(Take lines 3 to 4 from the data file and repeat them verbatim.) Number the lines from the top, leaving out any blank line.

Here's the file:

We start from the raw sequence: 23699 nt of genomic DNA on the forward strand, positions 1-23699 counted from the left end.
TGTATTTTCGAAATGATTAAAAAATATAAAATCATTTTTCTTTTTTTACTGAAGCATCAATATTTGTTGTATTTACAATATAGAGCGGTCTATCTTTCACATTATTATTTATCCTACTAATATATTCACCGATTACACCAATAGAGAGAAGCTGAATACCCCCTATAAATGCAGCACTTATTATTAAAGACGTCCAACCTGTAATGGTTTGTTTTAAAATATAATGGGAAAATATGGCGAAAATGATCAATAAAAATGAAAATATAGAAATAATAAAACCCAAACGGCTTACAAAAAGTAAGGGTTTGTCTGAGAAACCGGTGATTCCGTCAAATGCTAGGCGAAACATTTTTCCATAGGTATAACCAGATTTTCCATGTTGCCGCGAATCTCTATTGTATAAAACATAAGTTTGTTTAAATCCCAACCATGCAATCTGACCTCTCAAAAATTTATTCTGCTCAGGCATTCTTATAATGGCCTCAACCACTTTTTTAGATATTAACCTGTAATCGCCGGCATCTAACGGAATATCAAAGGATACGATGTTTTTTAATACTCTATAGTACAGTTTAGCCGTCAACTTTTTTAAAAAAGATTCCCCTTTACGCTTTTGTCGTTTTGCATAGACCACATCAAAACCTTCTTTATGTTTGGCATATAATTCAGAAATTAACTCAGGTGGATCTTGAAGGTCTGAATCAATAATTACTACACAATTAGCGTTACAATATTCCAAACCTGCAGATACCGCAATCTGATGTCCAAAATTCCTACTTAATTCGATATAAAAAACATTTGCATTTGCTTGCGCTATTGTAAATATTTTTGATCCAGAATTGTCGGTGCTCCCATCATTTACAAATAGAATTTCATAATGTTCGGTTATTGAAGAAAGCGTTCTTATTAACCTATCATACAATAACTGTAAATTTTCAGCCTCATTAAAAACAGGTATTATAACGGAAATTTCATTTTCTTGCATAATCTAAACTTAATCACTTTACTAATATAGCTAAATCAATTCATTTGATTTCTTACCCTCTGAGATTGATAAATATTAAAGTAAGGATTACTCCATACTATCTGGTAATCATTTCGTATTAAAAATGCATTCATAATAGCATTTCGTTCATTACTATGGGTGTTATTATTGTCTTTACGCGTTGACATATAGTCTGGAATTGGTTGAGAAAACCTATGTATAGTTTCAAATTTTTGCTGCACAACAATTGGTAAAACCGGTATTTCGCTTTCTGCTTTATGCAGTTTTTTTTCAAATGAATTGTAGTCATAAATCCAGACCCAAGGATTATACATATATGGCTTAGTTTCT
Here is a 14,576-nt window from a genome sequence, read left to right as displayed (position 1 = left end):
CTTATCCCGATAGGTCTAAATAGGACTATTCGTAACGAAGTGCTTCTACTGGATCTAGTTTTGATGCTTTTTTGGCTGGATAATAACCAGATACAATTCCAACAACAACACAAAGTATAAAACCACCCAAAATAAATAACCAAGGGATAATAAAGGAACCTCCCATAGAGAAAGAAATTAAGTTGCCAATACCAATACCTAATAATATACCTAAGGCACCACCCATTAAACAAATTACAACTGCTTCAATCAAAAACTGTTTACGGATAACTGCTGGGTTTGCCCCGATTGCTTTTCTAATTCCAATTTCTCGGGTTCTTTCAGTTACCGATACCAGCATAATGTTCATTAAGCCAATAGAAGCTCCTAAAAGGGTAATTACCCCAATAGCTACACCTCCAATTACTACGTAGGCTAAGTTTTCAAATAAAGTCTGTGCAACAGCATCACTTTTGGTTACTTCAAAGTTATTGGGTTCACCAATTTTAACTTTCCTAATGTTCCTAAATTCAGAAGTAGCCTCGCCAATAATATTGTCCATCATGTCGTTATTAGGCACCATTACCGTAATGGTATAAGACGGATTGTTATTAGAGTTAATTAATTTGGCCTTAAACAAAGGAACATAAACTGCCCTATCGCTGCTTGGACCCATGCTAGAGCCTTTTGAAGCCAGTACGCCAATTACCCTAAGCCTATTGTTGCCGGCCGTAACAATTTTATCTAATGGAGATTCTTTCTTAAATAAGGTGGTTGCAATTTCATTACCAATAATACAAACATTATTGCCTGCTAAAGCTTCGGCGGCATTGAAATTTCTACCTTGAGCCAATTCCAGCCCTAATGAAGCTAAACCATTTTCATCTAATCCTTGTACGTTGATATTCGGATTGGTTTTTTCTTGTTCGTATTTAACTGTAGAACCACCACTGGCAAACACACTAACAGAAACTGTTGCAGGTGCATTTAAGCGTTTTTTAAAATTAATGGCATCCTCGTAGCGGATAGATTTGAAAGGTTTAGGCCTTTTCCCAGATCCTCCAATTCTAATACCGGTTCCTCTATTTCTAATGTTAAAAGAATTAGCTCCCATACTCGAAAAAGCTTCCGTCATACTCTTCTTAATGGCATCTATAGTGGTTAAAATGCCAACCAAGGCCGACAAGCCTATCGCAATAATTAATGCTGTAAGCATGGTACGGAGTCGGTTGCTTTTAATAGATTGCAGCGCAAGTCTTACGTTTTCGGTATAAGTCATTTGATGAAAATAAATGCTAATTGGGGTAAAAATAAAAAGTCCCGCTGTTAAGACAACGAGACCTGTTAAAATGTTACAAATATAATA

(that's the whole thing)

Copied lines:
Here is a 14,576-nt window from a genome sequence, read left to right as displayed (position 1 = left end):
CTTATCCCGATAGGTCTAAATAGGACTATTCGTAACGAAGTGCTTCTACTGGATCTAGTTTTGATGCTTTTTTGGCTGGATAATAACCAGATACAATTCCAACAACAACACAAAGTATAAAACCACCCAAAATAAATAACCAAGGGATAATAAAGGAACCTCCCATAGAGAAAGAAATTAAGTTGCCAATACCAATACCTAATAATATACCTAAGGCACCACCCATTAAACAAATTACAACTGCTTCAATCAAAAACTGTTTACGGATAACTGCTGGGTTTGCCCCGATTGCTTTTCTAATTCCAATTTCTCGGGTTCTTTCAGTTACCGATACCAGCATAATGTTCATTAAGCCAATAGAAGCTCCTAAAAGGGTAATTACCCCAATAGCTACACCTCCAATTACTACGTAGGCTAAGTTTTCAAATAAAGTCTGTGCAACAGCATCACTTTTGGTTACTTCAAAGTTATTGGGTTCACCAATTTTAACTTTCCTAATGTTCCTAAATTCAGAAGTAGCCTCGCCAATAATATTGTCCATCATGTCGTTATTAGGCACCATTACCGTAATGGTATAAGACGGATTGTTATTAGAGTTAATTAATTTGGCCTTAAACAAAGGAACATAAACTGCCCTATCGCTGCTTGGACCCATGCTAGAGCCTTTTGAAGCCAGTACGCCAATTACCCTAAGCCTATTGTTGCCGGCCGTAACAATTTTATCTAATGGAGATTCTTTCTTAAATAAGGTGGTTGCAATTTCATTACCAATAATACAAACATTATTGCCTGCTAAAGCTTCGGCGGCATTGAAATTTCTACCTTGAGCCAATTCCAGCCCTAATGAAGCTAAACCATTTTCATCTAATCCTTGTACGTTGATATTCGGATTGGTTTTTTCTTGTTCGTATTTAACTGTAGAACCACCACTGGCAAACACACTAACAGAAACTGTTGCAGGTGCATTTAAGCGTTTTTTAAAATTAATGGCATCCTCGTAGCGGATAGATTTGAAAGGTTTAGGCCTTTTCCCAGATCCTCCAATTCTAATACCGGTTCCTCTATTTCTAATGTTAAAAGAATTAGCTCCCATACTCGAAAAAGCTTCCGTCATACTCTTCTTAATGGCATCTATAGTGGTTAAAATGCCAACCAAGGCCGACAAGCCTATCGCAATAATTAATGCTGTAAGCATGGTACGGAGTCGGTTGCTTTTAATAGATTGCAGCGCAAGTCTTACGTTTTCGGTATAAGTCATTTGATGAAAATAAATGCTAATTGGGGTAAAAATAAAAAGTCCCGCTGTTAAGACAACGAGACCTGTTAAAATGTTACAAATATAATA